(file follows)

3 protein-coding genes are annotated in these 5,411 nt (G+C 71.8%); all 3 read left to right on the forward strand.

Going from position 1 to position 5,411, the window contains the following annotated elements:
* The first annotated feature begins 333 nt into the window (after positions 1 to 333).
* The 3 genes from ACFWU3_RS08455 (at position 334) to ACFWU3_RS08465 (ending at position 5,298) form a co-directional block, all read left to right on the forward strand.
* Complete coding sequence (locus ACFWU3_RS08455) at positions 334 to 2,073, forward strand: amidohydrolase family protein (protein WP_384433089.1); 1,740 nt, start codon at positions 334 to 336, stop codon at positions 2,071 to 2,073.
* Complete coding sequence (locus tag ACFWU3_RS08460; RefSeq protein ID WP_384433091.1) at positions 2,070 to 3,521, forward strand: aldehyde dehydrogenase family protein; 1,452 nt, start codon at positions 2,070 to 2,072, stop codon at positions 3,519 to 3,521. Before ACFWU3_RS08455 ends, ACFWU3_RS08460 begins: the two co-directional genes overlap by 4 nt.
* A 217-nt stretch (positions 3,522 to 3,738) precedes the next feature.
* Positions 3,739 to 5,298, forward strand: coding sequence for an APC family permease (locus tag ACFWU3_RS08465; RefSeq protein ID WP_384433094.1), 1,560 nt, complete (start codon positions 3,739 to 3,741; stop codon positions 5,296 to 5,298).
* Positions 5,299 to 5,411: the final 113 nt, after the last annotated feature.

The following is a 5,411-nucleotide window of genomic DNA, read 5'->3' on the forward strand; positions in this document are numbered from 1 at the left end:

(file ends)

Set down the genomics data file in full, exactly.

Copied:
3 protein-coding genes are annotated in these 5,411 nt (G+C 71.8%); all 3 read left to right on the forward strand.

Going from position 1 to position 5,411, the window contains the following annotated elements:
* The first annotated feature begins 333 nt into the window (after positions 1 to 333).
* The 3 genes from ACFWU3_RS08455 (at position 334) to ACFWU3_RS08465 (ending at position 5,298) form a co-directional block, all read left to right on the forward strand.
* Complete coding sequence (locus ACFWU3_RS08455) at positions 334 to 2,073, forward strand: amidohydrolase family protein (protein WP_384433089.1); 1,740 nt, start codon at positions 334 to 336, stop codon at positions 2,071 to 2,073.
* Complete coding sequence (locus tag ACFWU3_RS08460; RefSeq protein ID WP_384433091.1) at positions 2,070 to 3,521, forward strand: aldehyde dehydrogenase family protein; 1,452 nt, start codon at positions 2,070 to 2,072, stop codon at positions 3,519 to 3,521. Before ACFWU3_RS08455 ends, ACFWU3_RS08460 begins: the two co-directional genes overlap by 4 nt.
* A 217-nt stretch (positions 3,522 to 3,738) precedes the next feature.
* Positions 3,739 to 5,298, forward strand: coding sequence for an APC family permease (locus tag ACFWU3_RS08465; RefSeq protein ID WP_384433094.1), 1,560 nt, complete (start codon positions 3,739 to 3,741; stop codon positions 5,296 to 5,298).
* Positions 5,299 to 5,411: the final 113 nt, after the last annotated feature.

The following is a 5,411-nucleotide window of genomic DNA, read 5'->3' on the forward strand; positions in this document are numbered from 1 at the left end: